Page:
Tongariro te Maunga

Tongariro the Warrior Mountain, shrouded in alpine mists, his gnarled and battle-scarred majesty reaching to the sky. Tongariro the devoted lover, the source of live-giving waters, the soul of Tūwharetoa. Tongariro embodies the history and identity of the Ngāti Hikairo ki Tongariro as guardians and protectors of this mountainous region. 

Ancient stories of epic bygone battles, thunder and lightning relive the time when the Great Mountains fought for the hand of the beautiful maiden Pihanga. Tongariro emerged victorious. A story of epic love and devotion spanning millennia, from before the ancient mists of time, from a time where the mountains ruled upon the land.

This is the world of Ngāti Hikairo ki Tongariro.  These are the stories of Ngāti Tūwharetoa and, more importantly, these are the memories of our mountains, of our Gods and of our tribal history and identity. They are carried on each mountain breath, every facet of the landscape reflects this epic past, each shadow holds a story, each breeze carries the whispers of yesterday. Tongariro the devoted lover, Tongariro the source of life-giving waters, Tongariro the Warrior Mountain, Tongariro the soul of Tūwharetoa.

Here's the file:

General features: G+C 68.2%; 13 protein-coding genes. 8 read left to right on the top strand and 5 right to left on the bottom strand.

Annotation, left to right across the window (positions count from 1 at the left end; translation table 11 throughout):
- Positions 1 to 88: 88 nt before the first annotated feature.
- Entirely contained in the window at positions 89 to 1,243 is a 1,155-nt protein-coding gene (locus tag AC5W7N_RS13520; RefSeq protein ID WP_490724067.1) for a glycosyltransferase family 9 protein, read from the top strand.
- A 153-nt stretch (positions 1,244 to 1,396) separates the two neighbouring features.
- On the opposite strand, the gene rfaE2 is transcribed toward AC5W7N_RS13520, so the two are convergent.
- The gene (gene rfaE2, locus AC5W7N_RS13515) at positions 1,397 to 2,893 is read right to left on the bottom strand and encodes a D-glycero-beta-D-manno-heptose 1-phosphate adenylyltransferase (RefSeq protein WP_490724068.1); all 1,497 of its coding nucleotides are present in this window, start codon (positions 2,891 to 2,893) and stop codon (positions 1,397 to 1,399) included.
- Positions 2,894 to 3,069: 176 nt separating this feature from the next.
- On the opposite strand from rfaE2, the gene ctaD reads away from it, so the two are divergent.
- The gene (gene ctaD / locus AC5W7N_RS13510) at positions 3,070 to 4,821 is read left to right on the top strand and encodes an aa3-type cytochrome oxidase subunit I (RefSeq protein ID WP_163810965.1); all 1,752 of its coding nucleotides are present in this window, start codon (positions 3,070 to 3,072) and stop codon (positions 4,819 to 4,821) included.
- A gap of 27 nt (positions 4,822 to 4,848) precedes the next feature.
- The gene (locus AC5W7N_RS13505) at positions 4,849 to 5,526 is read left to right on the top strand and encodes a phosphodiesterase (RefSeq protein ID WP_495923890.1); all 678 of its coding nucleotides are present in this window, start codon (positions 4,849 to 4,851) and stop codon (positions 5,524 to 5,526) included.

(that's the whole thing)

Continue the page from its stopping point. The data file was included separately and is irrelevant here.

It is a world of reciprocity and respect, of guardianship and devotion, of stunning landscapes and epic stories of deep reverence and spirituality. 

May the guardians of our mountains keep you safe, may the memory of this experience lie warm indoor hearts forever.


Naming Tongariro


The Ngāti Tūwharetoa people are descendants of the powerful tohunga, Ngatoro-i-rangi, who navigated to Aotearoa (New Zealand) in the great waka ‘Te Arawa”.  After the long journey from Hawaiki, Ngatoro-i-rangi and his followers made landfall at Maketu, on the east cape of the North Island. They then made their way inland to claim new lands and subsequently arrived in what is now the Taupo district.

Struggling with fatigue and cold, Ngatoro-i-rangi climbed to the top of Tongariro. Weakened with the climbing and cold and near death, he called to his sisters in distant Hawaiki, ‘I am seized by the cold wind to the south, send me fire!’ The name Tongariro comes from ‘tonga’ (south wind) and ‘riro’ (seized).


Calling for three baskets of fire, only one arrived. After warming himself he threw the remains into the side of the mountain. This area is now called Ketetahi (one basket). The hot springs there were traditionally used for healing and the area has special significance to local Maori today.